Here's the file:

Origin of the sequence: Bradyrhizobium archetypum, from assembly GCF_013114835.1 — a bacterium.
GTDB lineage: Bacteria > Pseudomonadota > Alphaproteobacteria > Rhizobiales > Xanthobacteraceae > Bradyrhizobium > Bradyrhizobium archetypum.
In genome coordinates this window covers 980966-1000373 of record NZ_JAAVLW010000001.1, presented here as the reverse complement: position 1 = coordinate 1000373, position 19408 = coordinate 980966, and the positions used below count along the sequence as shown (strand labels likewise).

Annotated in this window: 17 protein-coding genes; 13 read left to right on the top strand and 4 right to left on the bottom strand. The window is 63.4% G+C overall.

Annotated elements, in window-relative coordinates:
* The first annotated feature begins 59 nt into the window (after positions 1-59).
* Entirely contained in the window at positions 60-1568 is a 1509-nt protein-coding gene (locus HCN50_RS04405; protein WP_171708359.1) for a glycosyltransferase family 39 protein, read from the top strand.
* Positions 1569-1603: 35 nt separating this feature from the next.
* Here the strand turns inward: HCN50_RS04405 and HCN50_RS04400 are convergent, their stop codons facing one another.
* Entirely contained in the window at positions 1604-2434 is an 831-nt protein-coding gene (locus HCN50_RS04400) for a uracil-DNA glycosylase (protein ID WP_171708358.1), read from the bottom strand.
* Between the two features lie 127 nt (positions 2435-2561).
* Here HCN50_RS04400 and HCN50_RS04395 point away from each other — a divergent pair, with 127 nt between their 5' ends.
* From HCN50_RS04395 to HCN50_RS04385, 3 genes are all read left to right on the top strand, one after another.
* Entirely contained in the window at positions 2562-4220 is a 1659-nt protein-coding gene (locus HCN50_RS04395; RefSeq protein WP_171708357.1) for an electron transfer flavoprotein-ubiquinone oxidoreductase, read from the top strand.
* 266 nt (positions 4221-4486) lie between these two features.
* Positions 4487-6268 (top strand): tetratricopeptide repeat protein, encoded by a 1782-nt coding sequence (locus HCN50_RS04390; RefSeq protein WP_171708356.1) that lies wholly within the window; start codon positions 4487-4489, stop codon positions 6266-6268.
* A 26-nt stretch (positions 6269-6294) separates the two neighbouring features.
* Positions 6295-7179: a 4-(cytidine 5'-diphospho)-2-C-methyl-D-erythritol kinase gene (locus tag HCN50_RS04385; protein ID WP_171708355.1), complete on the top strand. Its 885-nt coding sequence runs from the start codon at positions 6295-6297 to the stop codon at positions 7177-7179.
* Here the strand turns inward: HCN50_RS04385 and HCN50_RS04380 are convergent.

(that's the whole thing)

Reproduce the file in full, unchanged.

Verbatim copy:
Origin of the sequence: Bradyrhizobium archetypum, from assembly GCF_013114835.1 — a bacterium.
GTDB lineage: Bacteria > Pseudomonadota > Alphaproteobacteria > Rhizobiales > Xanthobacteraceae > Bradyrhizobium > Bradyrhizobium archetypum.
In genome coordinates this window covers 980966-1000373 of record NZ_JAAVLW010000001.1, presented here as the reverse complement: position 1 = coordinate 1000373, position 19408 = coordinate 980966, and the positions used below count along the sequence as shown (strand labels likewise).

Annotated in this window: 17 protein-coding genes; 13 read left to right on the top strand and 4 right to left on the bottom strand. The window is 63.4% G+C overall.

Annotated elements, in window-relative coordinates:
* The first annotated feature begins 59 nt into the window (after positions 1-59).
* Entirely contained in the window at positions 60-1568 is a 1509-nt protein-coding gene (locus HCN50_RS04405; protein WP_171708359.1) for a glycosyltransferase family 39 protein, read from the top strand.
* Positions 1569-1603: 35 nt separating this feature from the next.
* Here the strand turns inward: HCN50_RS04405 and HCN50_RS04400 are convergent, their stop codons facing one another.
* Entirely contained in the window at positions 1604-2434 is an 831-nt protein-coding gene (locus HCN50_RS04400) for a uracil-DNA glycosylase (protein ID WP_171708358.1), read from the bottom strand.
* Between the two features lie 127 nt (positions 2435-2561).
* Here HCN50_RS04400 and HCN50_RS04395 point away from each other — a divergent pair, with 127 nt between their 5' ends.
* From HCN50_RS04395 to HCN50_RS04385, 3 genes are all read left to right on the top strand, one after another.
* Entirely contained in the window at positions 2562-4220 is a 1659-nt protein-coding gene (locus HCN50_RS04395; RefSeq protein WP_171708357.1) for an electron transfer flavoprotein-ubiquinone oxidoreductase, read from the top strand.
* 266 nt (positions 4221-4486) lie between these two features.
* Positions 4487-6268 (top strand): tetratricopeptide repeat protein, encoded by a 1782-nt coding sequence (locus HCN50_RS04390; RefSeq protein WP_171708356.1) that lies wholly within the window; start codon positions 4487-4489, stop codon positions 6266-6268.
* A 26-nt stretch (positions 6269-6294) separates the two neighbouring features.
* Positions 6295-7179: a 4-(cytidine 5'-diphospho)-2-C-methyl-D-erythritol kinase gene (locus tag HCN50_RS04385; protein ID WP_171708355.1), complete on the top strand. Its 885-nt coding sequence runs from the start codon at positions 6295-6297 to the stop codon at positions 7177-7179.
* Here the strand turns inward: HCN50_RS04385 and HCN50_RS04380 are convergent.